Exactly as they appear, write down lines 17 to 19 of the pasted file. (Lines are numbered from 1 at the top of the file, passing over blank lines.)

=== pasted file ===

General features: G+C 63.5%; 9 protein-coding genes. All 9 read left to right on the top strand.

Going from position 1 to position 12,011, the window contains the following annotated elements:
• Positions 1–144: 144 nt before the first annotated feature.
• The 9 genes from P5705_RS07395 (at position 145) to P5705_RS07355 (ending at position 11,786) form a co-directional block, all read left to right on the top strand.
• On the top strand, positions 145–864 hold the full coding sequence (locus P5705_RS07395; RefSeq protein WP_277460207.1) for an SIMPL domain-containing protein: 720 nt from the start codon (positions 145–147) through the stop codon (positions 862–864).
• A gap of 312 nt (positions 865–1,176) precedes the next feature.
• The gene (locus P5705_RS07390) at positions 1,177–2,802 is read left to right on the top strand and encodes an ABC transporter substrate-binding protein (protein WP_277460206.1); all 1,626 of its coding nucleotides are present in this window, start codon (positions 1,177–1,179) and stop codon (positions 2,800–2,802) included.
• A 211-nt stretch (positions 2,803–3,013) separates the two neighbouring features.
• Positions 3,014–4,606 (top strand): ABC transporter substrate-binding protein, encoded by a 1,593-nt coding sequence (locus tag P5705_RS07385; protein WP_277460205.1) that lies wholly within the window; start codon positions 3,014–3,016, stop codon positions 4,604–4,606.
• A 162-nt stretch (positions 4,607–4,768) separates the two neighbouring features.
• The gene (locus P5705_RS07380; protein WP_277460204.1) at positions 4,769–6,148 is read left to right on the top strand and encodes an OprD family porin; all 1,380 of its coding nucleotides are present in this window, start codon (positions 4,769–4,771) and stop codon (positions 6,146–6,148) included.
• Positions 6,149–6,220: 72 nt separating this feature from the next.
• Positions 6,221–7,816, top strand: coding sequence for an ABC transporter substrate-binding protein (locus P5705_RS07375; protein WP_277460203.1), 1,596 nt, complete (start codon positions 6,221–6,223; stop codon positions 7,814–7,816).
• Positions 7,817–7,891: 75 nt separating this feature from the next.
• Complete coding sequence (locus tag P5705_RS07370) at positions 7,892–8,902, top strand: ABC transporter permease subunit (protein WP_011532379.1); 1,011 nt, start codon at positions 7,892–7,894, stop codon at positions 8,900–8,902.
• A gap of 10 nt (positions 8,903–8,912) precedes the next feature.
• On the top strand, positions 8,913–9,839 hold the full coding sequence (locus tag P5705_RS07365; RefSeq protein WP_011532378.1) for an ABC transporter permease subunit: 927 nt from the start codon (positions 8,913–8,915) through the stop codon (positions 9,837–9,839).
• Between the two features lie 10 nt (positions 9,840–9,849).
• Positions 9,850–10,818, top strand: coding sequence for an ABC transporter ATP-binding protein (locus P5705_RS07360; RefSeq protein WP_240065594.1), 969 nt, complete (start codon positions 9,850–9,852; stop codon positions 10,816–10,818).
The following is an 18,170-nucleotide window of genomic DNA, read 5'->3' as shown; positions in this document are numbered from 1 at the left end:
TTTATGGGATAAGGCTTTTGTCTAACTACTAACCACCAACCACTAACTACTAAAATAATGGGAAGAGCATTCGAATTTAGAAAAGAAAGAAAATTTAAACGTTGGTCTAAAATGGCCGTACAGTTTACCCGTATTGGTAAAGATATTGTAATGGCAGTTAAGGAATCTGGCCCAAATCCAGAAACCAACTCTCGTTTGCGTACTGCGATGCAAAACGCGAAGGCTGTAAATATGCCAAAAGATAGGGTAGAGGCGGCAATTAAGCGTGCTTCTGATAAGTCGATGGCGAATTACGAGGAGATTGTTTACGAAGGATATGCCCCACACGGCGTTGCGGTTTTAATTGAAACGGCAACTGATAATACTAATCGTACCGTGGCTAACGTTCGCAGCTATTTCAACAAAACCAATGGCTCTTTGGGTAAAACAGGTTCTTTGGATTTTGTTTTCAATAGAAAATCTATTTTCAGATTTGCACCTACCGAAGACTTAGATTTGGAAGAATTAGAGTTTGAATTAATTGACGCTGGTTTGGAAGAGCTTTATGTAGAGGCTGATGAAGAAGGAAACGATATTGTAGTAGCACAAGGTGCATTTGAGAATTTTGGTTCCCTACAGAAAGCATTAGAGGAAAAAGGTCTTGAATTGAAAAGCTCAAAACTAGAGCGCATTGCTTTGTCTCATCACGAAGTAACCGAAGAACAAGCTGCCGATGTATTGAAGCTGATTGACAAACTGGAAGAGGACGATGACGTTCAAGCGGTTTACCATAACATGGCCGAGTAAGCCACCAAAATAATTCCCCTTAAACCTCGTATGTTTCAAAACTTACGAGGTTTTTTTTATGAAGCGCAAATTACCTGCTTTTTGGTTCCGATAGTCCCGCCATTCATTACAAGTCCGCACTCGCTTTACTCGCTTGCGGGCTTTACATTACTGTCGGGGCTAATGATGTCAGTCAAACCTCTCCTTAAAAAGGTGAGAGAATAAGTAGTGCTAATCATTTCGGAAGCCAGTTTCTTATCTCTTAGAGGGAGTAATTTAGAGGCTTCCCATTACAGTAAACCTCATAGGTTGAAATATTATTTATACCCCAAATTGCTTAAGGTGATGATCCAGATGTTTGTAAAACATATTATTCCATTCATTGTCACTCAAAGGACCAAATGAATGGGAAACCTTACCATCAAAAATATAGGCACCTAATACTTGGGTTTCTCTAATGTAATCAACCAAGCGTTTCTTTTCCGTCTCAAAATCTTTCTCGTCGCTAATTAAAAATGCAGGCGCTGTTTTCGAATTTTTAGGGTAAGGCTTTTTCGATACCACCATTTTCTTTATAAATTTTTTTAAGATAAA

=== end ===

• On the top strand, positions 8,913–9,839 hold the full coding sequence (locus tag P5705_RS07365; RefSeq protein WP_011532378.1) for an ABC transporter permease subunit: 927 nt from the start codon (positions 8,913–8,915) through the stop codon (positions 9,837–9,839).
• Between the two features lie 10 nt (positions 9,840–9,849).
• Positions 9,850–10,818, top strand: coding sequence for an ABC transporter ATP-binding protein (locus P5705_RS07360; RefSeq protein WP_240065594.1), 969 nt, complete (start codon positions 9,850–9,852; stop codon positions 10,816–10,818).